If you were alive during the ‘80s, or have ever watched VH1 for more than say, 20 consecutive minutes, you’ve probably seen the video for Paul Simon’s “Call Me Al.” As an music aficionado, you probably know that “Call Me Al” was part of Simon’s Graceland album, which is the pinnacle of Simon’s solo career so far, gaining him awards and much deserved acclaim. You probably know, too, that Simon’s inspiration for that album was the music he heard on a trip to Africa.
If you liked Graceland for Paul Simon’s voice, and only his voice, Muso Ko may not be your cup of tea. However, if you enjoyed Graceland for its rhythms, interesting instrumentations, and its emotional African vocals, this album should be right up your alley.
Muso Ko, (which means “woman,”) is teeming with great music. The vocals are continually rich and full, almost choir-like at times. They work throughout all of the up-tempo tunes and the slower stuff, too. Of course, all of the lyrics are in Koite’s home language, which I assume is Bambara, since he’s from Mali, and 80% of their population speaks Bambara, according to Mali Interactive. (Yeah, I did research for this one.) Thankfully, the liner notes contain the English translations, most of which are very deep.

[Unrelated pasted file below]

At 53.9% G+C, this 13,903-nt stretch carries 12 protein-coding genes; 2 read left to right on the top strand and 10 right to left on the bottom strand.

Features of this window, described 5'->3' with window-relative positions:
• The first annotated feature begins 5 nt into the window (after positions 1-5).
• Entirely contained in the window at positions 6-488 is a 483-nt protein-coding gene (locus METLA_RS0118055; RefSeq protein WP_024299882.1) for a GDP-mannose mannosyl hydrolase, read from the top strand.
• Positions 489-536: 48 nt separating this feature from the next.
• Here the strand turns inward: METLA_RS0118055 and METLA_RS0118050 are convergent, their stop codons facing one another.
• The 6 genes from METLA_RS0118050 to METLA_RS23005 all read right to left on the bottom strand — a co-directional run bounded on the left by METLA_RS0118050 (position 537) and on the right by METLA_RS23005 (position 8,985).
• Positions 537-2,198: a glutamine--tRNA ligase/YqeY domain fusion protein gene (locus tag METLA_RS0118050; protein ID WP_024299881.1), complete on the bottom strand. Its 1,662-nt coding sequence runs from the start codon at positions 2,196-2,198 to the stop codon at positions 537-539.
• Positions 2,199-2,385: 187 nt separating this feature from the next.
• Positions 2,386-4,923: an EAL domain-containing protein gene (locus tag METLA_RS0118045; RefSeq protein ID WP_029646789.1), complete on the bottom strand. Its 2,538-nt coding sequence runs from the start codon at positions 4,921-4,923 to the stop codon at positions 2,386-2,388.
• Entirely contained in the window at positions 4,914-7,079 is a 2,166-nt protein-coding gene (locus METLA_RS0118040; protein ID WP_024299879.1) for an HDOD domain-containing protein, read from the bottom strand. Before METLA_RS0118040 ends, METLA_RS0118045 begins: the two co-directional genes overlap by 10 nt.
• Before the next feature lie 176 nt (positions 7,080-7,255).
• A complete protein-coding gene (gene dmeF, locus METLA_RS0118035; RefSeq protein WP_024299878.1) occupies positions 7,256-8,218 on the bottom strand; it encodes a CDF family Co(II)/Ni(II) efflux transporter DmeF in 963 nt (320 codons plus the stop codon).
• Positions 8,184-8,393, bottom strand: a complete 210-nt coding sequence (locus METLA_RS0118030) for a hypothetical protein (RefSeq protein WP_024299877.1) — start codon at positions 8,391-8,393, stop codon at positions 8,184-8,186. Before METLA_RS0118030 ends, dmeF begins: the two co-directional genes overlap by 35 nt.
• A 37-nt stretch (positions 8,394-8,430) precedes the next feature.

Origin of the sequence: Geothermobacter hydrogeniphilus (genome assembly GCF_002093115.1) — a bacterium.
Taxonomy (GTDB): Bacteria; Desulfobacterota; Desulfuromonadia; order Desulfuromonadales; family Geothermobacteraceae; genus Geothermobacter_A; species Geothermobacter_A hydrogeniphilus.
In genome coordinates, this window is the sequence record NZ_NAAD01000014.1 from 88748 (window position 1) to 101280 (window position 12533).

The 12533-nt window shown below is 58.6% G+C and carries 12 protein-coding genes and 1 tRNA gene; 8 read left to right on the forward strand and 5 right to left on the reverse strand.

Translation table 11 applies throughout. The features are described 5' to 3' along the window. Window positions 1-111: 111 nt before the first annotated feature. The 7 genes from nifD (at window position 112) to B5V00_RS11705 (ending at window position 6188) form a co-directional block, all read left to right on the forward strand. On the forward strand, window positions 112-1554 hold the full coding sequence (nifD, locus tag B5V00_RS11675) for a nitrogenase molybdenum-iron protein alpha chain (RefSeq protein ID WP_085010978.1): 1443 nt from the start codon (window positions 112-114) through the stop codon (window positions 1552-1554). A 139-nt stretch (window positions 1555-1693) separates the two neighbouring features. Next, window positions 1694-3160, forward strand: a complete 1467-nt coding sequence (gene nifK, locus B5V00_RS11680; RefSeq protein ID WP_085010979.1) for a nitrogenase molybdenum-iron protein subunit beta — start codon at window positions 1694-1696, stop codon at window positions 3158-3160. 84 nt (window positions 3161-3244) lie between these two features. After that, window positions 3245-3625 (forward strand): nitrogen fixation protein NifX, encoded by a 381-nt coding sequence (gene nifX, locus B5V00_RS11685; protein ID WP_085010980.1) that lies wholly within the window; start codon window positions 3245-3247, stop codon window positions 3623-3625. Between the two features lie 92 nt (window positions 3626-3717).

The guitars and percussion are both tremendous. Koite’s plugged-in-acoustic sound is vibrantly bright when it should be, but in turn, it can be just as mellow. His soloing is technically phenomenal, and his rhythm playing lends a subtle touch to the overall feel of the album. Aside from the traditional rock-style drum kit, the percussion features a lot of bongos and non-set percussion, including what is referred to as a talking drum. It doesn’t really talk, (disappointingly,) but it definitely sounds very cool, as does the rest of the percussion.
Koite’s music has a very spiritual tone, one with a deep sense of reverence for both his homeland and his earth, and for the people who dwell around him. His music is self-reflective and socially aware, clearly showing his concern for his place on the face of the earth.
// Sound Affects
"The man whose songs were recorded by Johnny Cash, Alan Jackson, Ricky Skaggs, David Allan Coe, The Highwaymen, and countless others succumbs to time’s cruel cue that the only token of permanence we have to offer are the effects of shared moments and memories.READ the article